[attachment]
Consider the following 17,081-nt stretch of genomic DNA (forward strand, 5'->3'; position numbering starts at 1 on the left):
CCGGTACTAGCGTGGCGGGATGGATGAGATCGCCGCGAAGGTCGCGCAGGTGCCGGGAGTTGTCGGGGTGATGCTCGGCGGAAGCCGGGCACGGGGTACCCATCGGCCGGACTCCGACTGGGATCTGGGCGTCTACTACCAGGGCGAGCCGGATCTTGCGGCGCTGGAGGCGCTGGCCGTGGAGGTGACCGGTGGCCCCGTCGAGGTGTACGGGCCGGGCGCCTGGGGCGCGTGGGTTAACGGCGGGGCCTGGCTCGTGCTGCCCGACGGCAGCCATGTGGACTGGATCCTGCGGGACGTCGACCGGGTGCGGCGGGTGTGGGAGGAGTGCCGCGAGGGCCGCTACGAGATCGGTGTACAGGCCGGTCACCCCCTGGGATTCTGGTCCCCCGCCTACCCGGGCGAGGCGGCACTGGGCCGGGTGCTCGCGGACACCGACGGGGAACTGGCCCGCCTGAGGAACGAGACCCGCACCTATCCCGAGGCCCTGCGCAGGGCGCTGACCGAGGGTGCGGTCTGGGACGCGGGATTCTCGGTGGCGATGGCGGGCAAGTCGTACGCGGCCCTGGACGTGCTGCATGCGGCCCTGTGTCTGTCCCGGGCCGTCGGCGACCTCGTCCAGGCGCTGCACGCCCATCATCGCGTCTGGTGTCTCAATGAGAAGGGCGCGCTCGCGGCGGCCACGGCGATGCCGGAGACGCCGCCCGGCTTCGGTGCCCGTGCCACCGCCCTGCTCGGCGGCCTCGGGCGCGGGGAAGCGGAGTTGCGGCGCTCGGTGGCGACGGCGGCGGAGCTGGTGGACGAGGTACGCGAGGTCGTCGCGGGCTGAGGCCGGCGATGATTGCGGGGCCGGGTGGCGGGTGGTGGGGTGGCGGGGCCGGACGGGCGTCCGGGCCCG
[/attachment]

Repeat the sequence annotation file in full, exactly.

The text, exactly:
Consider the following 17,081-nt stretch of genomic DNA (forward strand, 5'->3'; position numbering starts at 1 on the left):
CCGGTACTAGCGTGGCGGGATGGATGAGATCGCCGCGAAGGTCGCGCAGGTGCCGGGAGTTGTCGGGGTGATGCTCGGCGGAAGCCGGGCACGGGGTACCCATCGGCCGGACTCCGACTGGGATCTGGGCGTCTACTACCAGGGCGAGCCGGATCTTGCGGCGCTGGAGGCGCTGGCCGTGGAGGTGACCGGTGGCCCCGTCGAGGTGTACGGGCCGGGCGCCTGGGGCGCGTGGGTTAACGGCGGGGCCTGGCTCGTGCTGCCCGACGGCAGCCATGTGGACTGGATCCTGCGGGACGTCGACCGGGTGCGGCGGGTGTGGGAGGAGTGCCGCGAGGGCCGCTACGAGATCGGTGTACAGGCCGGTCACCCCCTGGGATTCTGGTCCCCCGCCTACCCGGGCGAGGCGGCACTGGGCCGGGTGCTCGCGGACACCGACGGGGAACTGGCCCGCCTGAGGAACGAGACCCGCACCTATCCCGAGGCCCTGCGCAGGGCGCTGACCGAGGGTGCGGTCTGGGACGCGGGATTCTCGGTGGCGATGGCGGGCAAGTCGTACGCGGCCCTGGACGTGCTGCATGCGGCCCTGTGTCTGTCCCGGGCCGTCGGCGACCTCGTCCAGGCGCTGCACGCCCATCATCGCGTCTGGTGTCTCAATGAGAAGGGCGCGCTCGCGGCGGCCACGGCGATGCCGGAGACGCCGCCCGGCTTCGGTGCCCGTGCCACCGCCCTGCTCGGCGGCCTCGGGCGCGGGGAAGCGGAGTTGCGGCGCTCGGTGGCGACGGCGGCGGAGCTGGTGGACGAGGTACGCGAGGTCGTCGCGGGCTGAGGCCGGCGATGATTGCGGGGCCGGGTGGCGGGTGGTGGGGTGGCGGGGCCGGACGGGCGTCCGGGCCCG